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### Course: AP®︎/College Calculus BC>Unit 8

Lesson 5: Finding the area between curves expressed as functions of y

# Area between a curve and the 𝘺-axis

We can use a definite integral in terms of 𝘺 to find the area between a curve and the 𝘺-axis.

## Want to join the conversation?

• Why do you have to do the ln of the absolute value of y as the integral of a constant divided by y? In other words, why 15ln|y| and not 15lny?
• Because logarithmic functions cannot take negative inputs, so the absolute value sign ensures that the input is positive.
• In the video, Sal finds the inverse function to calculate the definite integral. What if the inverse function is too hard to be found? Is there an alternative way to calculate the integral?
• No need, i say NO NEED my friend
use the normal function, plug in y, solve for x
(1 vote)
• why are there two ends in the title? Typo?
• Seems to be fixed.
• I notice that the area between the curve and the y axis @ y=e^3,y=e is exactly the same as the area between the curve and the x axis where y=e and y=e^3. (ie @ x=15e^-1 and x=15e^-3). Any underlying principle here or just coincidence?
• It's not just a coincidence. The areas happen to be the same only if the inverse of the function is identical to the function itself. I don't have a rigorous proof but if you think about it, when you take the inverse you switch the y and x just like how you switch the bounds from y = e and e^3 to x = e and e^3. And y = 15/x just happens to be one of them.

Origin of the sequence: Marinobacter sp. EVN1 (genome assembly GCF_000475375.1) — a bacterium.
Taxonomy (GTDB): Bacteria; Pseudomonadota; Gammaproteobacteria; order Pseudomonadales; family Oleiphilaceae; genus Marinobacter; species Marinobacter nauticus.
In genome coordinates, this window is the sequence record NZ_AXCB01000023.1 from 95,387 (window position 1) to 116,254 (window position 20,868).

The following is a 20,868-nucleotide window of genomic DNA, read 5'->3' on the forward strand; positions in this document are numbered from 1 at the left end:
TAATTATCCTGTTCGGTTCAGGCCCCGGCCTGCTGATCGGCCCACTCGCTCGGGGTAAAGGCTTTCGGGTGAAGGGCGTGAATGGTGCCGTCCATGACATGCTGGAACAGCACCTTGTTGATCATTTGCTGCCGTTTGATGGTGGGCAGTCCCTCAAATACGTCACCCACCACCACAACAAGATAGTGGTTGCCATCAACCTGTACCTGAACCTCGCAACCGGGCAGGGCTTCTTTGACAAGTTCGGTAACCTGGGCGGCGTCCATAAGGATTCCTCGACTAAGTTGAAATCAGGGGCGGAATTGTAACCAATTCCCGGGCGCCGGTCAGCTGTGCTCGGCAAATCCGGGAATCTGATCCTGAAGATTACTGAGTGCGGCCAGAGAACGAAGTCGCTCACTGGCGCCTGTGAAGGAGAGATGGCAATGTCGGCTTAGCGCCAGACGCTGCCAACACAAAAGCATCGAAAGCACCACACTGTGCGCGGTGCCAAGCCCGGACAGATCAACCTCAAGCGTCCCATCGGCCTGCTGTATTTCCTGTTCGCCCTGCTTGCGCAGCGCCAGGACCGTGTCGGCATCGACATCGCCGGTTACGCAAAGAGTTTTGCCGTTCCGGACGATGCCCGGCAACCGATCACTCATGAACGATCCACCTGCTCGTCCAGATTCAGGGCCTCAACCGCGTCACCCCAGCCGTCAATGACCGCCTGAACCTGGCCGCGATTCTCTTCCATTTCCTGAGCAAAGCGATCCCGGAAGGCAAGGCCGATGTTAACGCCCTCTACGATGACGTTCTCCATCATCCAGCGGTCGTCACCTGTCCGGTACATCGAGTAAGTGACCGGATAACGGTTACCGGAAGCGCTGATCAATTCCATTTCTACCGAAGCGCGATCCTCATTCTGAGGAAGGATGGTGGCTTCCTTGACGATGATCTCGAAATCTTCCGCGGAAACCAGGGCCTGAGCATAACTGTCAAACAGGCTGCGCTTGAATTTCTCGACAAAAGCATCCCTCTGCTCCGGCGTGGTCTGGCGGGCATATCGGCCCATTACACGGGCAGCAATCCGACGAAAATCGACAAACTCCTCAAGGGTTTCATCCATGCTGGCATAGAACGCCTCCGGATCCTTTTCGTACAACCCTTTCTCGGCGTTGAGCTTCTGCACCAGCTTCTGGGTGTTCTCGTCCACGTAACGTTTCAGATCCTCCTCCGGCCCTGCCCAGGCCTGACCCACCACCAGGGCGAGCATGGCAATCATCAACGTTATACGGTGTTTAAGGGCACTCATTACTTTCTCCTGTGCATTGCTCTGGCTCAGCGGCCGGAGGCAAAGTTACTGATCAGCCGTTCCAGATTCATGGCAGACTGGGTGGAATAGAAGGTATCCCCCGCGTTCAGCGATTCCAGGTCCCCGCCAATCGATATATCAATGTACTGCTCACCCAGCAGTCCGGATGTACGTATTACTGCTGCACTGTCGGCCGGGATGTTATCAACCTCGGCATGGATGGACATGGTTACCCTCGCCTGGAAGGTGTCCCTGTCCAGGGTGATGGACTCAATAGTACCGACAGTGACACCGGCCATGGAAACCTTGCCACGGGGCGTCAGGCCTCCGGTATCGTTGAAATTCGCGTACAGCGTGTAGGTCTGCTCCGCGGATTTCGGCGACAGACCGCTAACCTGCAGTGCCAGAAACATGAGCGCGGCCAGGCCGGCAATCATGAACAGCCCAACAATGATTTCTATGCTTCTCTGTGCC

Apparently, these functions are called involutions. You can find more about them here: https://en.wikipedia.org/wiki/Involution_%28mathematics%29
• Would finding the inverse function work for this? I know the inverse function for this is the same as its original function, and that's why I was able to get 30 by applying the fundamental theorem of calculus to the inverse, but I was just wondering if this applies to other functions (probably not but still curious).
• The way I did it initially was definite integral 15/e^3 to 15/e of (15/x - e)dx + 15/e^3(20-e) I got an answer that is very close to the actually result, I don't know if I did any calculation errors
(1 vote)
• If you got anything other than exactly 30, its wrong.
(1 vote)
• I thought of it as a 270 deg rotation and got x = -15y because a 270 deg rotation would get you from (x, y) to (y, -x) and got -30.
(1 vote)
• It doesn't though. A 270 degree rotation goes from (x,y) to (x, -y). So, x stays positive and hence, so should the integral. Plus, a negative answer wouldn't make sense here as volume should be positive.
(1 vote)
• Can you just solve for the x coordinates by plugging in e and e^3 to the function? It seems like that is much easier than finding the inverse.